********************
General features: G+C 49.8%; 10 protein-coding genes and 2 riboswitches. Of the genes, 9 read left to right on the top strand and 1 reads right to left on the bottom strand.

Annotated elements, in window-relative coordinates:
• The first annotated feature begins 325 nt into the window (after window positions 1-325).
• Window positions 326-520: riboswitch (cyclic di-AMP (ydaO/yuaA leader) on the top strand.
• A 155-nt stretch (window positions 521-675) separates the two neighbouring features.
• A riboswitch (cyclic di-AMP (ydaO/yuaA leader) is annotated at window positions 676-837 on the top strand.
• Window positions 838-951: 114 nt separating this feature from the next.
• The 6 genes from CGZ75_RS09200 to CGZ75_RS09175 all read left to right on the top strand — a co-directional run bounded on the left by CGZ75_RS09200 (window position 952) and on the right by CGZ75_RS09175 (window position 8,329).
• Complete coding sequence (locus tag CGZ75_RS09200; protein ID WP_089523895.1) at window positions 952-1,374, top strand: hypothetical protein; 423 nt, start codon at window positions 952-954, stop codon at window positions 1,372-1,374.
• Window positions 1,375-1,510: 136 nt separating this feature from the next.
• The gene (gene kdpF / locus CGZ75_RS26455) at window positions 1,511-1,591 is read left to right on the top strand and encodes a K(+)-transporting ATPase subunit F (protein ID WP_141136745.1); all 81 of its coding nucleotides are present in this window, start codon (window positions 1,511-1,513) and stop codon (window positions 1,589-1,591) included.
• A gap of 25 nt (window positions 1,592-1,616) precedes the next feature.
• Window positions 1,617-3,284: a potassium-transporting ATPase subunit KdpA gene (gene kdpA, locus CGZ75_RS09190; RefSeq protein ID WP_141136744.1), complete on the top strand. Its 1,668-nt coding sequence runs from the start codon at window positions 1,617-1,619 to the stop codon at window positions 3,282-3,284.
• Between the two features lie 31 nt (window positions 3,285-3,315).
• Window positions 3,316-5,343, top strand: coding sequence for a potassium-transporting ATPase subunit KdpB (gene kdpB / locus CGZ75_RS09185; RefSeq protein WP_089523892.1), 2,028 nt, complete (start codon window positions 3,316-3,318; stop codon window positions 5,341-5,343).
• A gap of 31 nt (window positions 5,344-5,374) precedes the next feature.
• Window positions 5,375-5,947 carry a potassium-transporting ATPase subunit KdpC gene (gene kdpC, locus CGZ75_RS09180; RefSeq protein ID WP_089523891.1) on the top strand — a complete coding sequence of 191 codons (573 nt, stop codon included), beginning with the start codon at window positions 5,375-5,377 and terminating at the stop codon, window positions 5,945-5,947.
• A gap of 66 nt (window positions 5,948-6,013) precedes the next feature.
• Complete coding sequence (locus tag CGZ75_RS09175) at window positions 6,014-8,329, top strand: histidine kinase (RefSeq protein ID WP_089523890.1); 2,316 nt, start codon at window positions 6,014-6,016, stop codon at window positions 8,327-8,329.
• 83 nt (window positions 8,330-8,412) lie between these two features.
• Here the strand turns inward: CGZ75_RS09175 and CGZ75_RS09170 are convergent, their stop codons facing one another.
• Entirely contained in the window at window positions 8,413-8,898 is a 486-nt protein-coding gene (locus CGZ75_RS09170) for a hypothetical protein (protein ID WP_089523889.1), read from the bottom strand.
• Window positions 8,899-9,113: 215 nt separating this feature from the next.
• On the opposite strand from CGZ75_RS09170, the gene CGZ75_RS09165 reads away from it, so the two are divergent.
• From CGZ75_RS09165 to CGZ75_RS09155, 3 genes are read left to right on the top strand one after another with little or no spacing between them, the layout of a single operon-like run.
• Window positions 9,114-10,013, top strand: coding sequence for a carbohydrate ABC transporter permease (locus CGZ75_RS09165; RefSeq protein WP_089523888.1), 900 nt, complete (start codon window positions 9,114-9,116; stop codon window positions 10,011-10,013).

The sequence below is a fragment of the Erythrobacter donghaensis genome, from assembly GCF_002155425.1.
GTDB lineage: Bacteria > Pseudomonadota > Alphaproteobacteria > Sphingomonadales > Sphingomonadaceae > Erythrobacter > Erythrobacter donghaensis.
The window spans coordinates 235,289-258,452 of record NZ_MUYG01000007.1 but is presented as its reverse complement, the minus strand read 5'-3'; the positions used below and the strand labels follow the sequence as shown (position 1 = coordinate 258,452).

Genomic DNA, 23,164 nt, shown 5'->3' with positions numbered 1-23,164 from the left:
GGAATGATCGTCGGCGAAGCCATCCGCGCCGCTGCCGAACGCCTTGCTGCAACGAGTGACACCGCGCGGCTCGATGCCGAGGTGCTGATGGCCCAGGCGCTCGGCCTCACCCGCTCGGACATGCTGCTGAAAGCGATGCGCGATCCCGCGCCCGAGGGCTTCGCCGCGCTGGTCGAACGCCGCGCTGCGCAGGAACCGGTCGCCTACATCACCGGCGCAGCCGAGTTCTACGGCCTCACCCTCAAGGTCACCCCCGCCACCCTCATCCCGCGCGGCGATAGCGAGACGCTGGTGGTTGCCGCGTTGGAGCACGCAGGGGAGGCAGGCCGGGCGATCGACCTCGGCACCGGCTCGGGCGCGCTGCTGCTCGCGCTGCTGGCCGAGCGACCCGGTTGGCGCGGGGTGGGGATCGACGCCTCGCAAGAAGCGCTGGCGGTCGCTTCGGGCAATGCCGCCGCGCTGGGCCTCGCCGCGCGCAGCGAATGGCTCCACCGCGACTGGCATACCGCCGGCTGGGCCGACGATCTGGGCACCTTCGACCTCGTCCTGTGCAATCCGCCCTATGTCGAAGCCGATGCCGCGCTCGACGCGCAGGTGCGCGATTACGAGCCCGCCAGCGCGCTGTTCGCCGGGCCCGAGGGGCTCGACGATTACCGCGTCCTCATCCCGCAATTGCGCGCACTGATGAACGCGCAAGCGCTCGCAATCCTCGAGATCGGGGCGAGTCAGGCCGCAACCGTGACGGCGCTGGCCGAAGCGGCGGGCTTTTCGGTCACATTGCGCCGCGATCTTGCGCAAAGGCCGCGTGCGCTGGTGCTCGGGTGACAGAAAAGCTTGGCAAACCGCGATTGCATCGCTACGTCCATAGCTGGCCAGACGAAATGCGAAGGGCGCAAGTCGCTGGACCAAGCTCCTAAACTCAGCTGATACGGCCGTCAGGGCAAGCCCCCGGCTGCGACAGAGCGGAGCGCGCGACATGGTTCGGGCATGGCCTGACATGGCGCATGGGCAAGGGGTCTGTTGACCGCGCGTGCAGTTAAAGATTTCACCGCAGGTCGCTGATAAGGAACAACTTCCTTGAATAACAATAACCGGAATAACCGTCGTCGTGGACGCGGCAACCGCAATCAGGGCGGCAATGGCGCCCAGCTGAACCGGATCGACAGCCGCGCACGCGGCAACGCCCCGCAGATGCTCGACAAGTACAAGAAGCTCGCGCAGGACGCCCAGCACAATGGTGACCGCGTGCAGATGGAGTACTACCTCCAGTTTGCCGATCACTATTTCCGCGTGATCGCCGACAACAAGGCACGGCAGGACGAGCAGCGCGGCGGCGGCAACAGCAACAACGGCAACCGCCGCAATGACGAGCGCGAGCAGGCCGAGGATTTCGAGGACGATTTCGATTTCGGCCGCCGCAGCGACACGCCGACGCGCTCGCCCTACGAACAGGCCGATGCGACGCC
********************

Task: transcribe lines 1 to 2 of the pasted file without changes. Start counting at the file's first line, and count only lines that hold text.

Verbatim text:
General features: G+C 49.8%; 10 protein-coding genes and 2 riboswitches. Of the genes, 9 read left to right on the top strand and 1 reads right to left on the bottom strand.

Annotated elements, in window-relative coordinates: